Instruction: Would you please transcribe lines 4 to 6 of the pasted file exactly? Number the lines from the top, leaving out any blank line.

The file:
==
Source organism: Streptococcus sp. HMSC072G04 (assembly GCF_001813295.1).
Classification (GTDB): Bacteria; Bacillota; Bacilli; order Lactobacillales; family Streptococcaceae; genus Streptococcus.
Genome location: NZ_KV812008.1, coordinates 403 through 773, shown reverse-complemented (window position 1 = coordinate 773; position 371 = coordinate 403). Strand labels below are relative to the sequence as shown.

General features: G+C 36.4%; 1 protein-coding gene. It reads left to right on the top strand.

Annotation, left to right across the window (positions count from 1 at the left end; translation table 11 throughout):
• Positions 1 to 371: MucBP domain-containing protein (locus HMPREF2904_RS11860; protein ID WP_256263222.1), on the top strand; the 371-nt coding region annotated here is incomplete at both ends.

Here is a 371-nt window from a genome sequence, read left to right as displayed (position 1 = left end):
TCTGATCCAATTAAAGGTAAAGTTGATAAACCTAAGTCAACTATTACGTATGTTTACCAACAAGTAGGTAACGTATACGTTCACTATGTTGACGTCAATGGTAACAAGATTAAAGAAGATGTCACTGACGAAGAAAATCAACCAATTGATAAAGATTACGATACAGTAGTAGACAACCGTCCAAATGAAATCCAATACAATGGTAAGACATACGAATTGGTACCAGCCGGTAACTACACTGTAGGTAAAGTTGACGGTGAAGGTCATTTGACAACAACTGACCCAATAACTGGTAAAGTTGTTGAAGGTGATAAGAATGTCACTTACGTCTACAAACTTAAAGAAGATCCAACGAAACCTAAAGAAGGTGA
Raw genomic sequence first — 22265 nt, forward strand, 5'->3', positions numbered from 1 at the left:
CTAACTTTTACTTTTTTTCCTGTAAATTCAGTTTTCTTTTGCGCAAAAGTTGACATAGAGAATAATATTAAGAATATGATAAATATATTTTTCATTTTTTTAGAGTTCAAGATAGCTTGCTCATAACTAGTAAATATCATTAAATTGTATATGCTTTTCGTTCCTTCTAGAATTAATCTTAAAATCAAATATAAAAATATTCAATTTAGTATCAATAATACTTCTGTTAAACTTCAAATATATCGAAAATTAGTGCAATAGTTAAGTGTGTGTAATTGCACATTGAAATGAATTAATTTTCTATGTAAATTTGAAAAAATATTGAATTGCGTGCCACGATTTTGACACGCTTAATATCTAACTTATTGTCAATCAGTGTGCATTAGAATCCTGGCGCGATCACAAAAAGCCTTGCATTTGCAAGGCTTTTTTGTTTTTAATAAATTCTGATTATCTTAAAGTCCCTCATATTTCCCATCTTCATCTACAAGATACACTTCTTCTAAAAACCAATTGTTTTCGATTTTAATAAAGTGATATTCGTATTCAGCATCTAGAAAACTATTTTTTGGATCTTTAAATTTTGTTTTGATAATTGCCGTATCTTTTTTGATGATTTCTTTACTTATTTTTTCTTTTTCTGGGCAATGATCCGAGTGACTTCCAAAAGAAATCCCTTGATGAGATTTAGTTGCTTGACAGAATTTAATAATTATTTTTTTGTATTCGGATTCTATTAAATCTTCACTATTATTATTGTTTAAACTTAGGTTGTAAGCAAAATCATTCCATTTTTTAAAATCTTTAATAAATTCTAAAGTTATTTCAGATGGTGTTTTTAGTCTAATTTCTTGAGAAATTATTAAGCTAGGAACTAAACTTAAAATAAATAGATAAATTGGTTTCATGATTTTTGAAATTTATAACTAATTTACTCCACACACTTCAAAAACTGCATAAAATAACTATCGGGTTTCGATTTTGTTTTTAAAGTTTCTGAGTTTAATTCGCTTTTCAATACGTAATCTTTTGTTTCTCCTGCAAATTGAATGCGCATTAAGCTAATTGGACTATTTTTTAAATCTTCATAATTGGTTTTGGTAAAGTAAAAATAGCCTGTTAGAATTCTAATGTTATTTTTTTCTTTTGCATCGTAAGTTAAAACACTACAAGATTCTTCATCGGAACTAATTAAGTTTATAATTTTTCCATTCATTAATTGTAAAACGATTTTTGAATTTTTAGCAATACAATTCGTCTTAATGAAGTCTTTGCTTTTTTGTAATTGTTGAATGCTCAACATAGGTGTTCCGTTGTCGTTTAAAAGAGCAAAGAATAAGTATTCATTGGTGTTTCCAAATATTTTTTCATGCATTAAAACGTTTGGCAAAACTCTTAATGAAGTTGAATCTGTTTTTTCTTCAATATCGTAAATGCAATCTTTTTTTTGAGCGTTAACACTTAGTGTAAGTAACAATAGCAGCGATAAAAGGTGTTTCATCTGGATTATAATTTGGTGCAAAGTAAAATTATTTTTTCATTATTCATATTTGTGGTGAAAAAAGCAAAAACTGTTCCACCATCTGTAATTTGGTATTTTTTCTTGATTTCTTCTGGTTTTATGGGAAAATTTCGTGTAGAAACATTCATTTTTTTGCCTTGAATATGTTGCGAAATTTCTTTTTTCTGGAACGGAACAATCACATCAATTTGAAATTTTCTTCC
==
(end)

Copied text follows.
General features: G+C 36.4%; 1 protein-coding gene. It reads left to right on the top strand.

Annotation, left to right across the window (positions count from 1 at the left end; translation table 11 throughout):
• Positions 1 to 371: MucBP domain-containing protein (locus HMPREF2904_RS11860; protein ID WP_256263222.1), on the top strand; the 371-nt coding region annotated here is incomplete at both ends.